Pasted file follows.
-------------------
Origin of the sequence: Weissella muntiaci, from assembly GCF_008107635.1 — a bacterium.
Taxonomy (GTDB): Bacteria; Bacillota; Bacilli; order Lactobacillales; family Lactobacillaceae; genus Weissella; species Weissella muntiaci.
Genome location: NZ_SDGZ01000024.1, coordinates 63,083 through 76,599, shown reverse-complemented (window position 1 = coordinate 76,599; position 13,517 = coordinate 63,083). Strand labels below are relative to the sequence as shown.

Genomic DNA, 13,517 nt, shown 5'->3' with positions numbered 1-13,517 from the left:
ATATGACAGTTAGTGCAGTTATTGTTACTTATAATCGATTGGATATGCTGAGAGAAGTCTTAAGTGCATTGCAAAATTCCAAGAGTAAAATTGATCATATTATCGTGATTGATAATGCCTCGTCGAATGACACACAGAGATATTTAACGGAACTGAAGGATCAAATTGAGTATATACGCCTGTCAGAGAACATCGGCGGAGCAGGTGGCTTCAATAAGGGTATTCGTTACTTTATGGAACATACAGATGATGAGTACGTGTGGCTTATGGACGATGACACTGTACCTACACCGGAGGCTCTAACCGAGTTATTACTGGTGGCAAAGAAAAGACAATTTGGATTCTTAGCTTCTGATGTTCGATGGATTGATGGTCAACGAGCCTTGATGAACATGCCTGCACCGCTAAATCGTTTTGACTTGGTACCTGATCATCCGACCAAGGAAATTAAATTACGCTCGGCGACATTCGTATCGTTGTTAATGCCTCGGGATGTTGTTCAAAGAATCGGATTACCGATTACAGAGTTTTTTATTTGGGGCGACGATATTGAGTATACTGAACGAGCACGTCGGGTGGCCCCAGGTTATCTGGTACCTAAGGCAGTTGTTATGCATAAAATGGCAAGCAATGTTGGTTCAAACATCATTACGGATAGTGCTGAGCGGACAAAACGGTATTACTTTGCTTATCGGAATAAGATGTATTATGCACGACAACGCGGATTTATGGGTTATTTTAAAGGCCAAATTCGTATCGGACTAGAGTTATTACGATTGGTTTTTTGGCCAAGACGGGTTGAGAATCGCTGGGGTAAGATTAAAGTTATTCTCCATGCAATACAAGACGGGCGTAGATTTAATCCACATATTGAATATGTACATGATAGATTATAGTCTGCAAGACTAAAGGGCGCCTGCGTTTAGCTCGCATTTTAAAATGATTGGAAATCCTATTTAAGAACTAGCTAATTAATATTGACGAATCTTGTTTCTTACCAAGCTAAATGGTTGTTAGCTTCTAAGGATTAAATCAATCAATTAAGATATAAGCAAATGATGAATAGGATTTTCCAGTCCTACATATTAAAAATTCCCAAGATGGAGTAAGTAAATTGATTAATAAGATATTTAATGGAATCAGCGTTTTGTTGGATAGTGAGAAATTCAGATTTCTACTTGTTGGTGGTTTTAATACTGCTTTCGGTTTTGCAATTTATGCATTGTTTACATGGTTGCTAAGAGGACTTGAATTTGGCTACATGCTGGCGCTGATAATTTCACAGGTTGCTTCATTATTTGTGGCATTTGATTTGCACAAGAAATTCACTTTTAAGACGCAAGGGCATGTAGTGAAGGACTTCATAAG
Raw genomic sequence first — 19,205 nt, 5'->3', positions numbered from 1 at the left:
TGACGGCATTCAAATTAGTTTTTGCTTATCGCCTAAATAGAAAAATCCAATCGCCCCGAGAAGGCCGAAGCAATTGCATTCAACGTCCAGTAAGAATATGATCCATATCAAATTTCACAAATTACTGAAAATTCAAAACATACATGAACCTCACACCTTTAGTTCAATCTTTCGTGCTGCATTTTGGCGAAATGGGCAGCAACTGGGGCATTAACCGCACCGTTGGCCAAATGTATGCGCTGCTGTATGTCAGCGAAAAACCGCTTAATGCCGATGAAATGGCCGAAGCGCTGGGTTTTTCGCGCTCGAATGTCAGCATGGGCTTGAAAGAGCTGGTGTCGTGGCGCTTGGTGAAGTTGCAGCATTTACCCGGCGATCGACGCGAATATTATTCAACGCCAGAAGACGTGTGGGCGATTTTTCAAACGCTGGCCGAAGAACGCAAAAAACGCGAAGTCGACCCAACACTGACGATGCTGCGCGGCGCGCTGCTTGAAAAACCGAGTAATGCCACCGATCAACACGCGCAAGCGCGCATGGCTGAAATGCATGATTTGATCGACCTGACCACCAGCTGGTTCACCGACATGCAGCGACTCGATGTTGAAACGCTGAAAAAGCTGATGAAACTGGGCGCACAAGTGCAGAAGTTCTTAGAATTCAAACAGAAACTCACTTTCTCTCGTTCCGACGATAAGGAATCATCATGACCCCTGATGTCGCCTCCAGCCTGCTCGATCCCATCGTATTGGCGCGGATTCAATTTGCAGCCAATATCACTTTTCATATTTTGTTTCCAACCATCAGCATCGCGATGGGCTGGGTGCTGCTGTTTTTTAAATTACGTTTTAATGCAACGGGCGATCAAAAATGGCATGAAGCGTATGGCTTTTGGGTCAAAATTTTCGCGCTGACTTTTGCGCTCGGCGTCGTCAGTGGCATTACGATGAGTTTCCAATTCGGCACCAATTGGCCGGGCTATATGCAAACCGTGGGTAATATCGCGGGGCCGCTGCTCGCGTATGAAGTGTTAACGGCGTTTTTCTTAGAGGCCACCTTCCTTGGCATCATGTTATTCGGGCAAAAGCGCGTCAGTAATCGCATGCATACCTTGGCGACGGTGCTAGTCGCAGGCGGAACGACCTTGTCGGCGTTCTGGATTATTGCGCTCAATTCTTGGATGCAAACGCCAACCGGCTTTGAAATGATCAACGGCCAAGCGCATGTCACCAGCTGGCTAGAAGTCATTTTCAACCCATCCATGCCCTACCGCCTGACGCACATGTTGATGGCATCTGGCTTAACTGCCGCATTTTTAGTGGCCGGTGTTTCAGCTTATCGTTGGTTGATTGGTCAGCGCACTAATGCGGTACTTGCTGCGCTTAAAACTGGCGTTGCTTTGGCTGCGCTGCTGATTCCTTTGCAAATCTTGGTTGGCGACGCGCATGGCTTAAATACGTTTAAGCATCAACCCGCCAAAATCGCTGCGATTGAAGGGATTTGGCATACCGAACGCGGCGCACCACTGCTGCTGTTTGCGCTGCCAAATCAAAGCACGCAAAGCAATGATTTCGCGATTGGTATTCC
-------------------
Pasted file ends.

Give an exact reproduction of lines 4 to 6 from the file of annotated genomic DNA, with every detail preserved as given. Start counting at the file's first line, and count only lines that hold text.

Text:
Genomic DNA, 13,517 nt, shown 5'->3' with positions numbered 1-13,517 from the left:
ATATGACAGTTAGTGCAGTTATTGTTACTTATAATCGATTGGATATGCTGAGAGAAGTCTTAAGTGCATTGCAAAATTCCAAGAGTAAAATTGATCATATTATCGTGATTGATAATGCCTCGTCGAATGACACACAGAGATATTTAACGGAACTGAAGGATCAAATTGAGTATATACGCCTGTCAGAGAACATCGGCGGAGCAGGTGGCTTCAATAAGGGTATTCGTTACTTTATGGAACATACAGATGATGAGTACGTGTGGCTTATGGACGATGACACTGTACCTACACCGGAGGCTCTAACCGAGTTATTACTGGTGGCAAAGAAAAGACAATTTGGATTCTTAGCTTCTGATGTTCGATGGATTGATGGTCAACGAGCCTTGATGAACATGCCTGCACCGCTAAATCGTTTTGACTTGGTACCTGATCATCCGACCAAGGAAATTAAATTACGCTCGGCGACATTCGTATCGTTGTTAATGCCTCGGGATGTTGTTCAAAGAATCGGATTACCGATTACAGAGTTTTTTATTTGGGGCGACGATATTGAGTATACTGAACGAGCACGTCGGGTGGCCCCAGGTTATCTGGTACCTAAGGCAGTTGTTATGCATAAAATGGCAAGCAATGTTGGTTCAAACATCATTACGGATAGTGCTGAGCGGACAAAACGGTATTACTTTGCTTATCGGAATAAGATGTATTATGCACGACAACGCGGATTTATGGGTTATTTTAAAGGCCAAATTCGTATCGGACTAGAGTTATTACGATTGGTTTTTTGGCCAAGACGGGTTGAGAATCGCTGGGGTAAGATTAAAGTTATTCTCCATGCAATACAAGACGGGCGTAGATTTAATCCACATATTGAATATGTACATGATAGATTATAGTCTGCAAGACTAAAGGGCGCCTGCGTTTAGCTCGCATTTTAAAATGATTGGAAATCCTATTTAAGAACTAGCTAATTAATATTGACGAATCTTGTTTCTTACCAAGCTAAATGGTTGTTAGCTTCTAAGGATTAAATCAATCAATTAAGATATAAGCAAATGATGAATAGGATTTTCCAGTCCTACATATTAAAAATTCCCAAGATGGAGTAAGTAAATTGATTAATAAGATATTTAATGGAATCAGCGTTTTGTTGGATAGTGAGAAATTCAGATTTCTACTTGTTGGTGGTTTTAATACTGCTTTCGGTTTTGCAATTTATGCATTGTTTACATGGTTGCTAAGAGGACTTGAATTTGGCTACATGCTGGCGCTGATAATTTCACAGGTTGCTTCATTATTTGTGGCATTTGATTTGCACAAGAAATTCACTTTTAAGACGCAAGGGCATGTAGTGAAGGACTTCATAAG
Raw genomic sequence first — 19,205 nt, 5'->3', positions numbered from 1 at the left: